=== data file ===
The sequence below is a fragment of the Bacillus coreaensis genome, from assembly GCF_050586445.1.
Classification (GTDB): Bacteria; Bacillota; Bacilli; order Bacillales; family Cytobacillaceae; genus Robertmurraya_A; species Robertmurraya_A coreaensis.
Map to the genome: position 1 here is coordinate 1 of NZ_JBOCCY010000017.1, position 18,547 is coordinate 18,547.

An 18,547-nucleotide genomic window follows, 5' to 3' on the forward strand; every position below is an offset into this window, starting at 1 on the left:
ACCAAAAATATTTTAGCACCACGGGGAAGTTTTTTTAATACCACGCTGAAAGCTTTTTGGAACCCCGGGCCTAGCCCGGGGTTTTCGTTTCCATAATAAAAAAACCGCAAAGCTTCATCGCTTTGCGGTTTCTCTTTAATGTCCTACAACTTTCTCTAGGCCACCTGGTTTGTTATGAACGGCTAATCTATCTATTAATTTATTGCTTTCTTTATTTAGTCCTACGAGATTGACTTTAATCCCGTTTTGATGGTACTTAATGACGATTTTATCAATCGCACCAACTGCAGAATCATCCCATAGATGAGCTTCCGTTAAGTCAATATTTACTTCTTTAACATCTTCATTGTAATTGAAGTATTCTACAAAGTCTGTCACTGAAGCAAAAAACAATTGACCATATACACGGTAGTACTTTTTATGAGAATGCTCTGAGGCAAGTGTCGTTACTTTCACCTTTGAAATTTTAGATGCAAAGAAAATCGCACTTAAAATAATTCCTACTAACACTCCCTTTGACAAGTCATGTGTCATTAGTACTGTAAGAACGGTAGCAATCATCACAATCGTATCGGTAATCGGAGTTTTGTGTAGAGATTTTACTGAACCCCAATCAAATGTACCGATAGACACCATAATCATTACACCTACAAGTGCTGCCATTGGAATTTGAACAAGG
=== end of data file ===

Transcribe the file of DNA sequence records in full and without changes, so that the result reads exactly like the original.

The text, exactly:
The sequence below is a fragment of the Bacillus coreaensis genome, from assembly GCF_050586445.1.
Classification (GTDB): Bacteria; Bacillota; Bacilli; order Bacillales; family Cytobacillaceae; genus Robertmurraya_A; species Robertmurraya_A coreaensis.
Map to the genome: position 1 here is coordinate 1 of NZ_JBOCCY010000017.1, position 18,547 is coordinate 18,547.

An 18,547-nucleotide genomic window follows, 5' to 3' on the forward strand; every position below is an offset into this window, starting at 1 on the left:
ACCAAAAATATTTTAGCACCACGGGGAAGTTTTTTTAATACCACGCTGAAAGCTTTTTGGAACCCCGGGCCTAGCCCGGGGTTTTCGTTTCCATAATAAAAAAACCGCAAAGCTTCATCGCTTTGCGGTTTCTCTTTAATGTCCTACAACTTTCTCTAGGCCACCTGGTTTGTTATGAACGGCTAATCTATCTATTAATTTATTGCTTTCTTTATTTAGTCCTACGAGATTGACTTTAATCCCGTTTTGATGGTACTTAATGACGATTTTATCAATCGCACCAACTGCAGAATCATCCCATAGATGAGCTTCCGTTAAGTCAATATTTACTTCTTTAACATCTTCATTGTAATTGAAGTATTCTACAAAGTCTGTCACTGAAGCAAAAAACAATTGACCATATACACGGTAGTACTTTTTATGAGAATGCTCTGAGGCAAGTGTCGTTACTTTCACCTTTGAAATTTTAGATGCAAAGAAAATCGCACTTAAAATAATTCCTACTAACACTCCCTTTGACAAGTCATGTGTCATTAGTACTGTAAGAACGGTAGCAATCATCACAATCGTATCGGTAATCGGAGTTTTGTGTAGAGATTTTACTGAACCCCAATCAAATGTACCGATAGACACCATAATCATTACACCTACAAGTGCTGCCATTGGAATTTGAACAAGG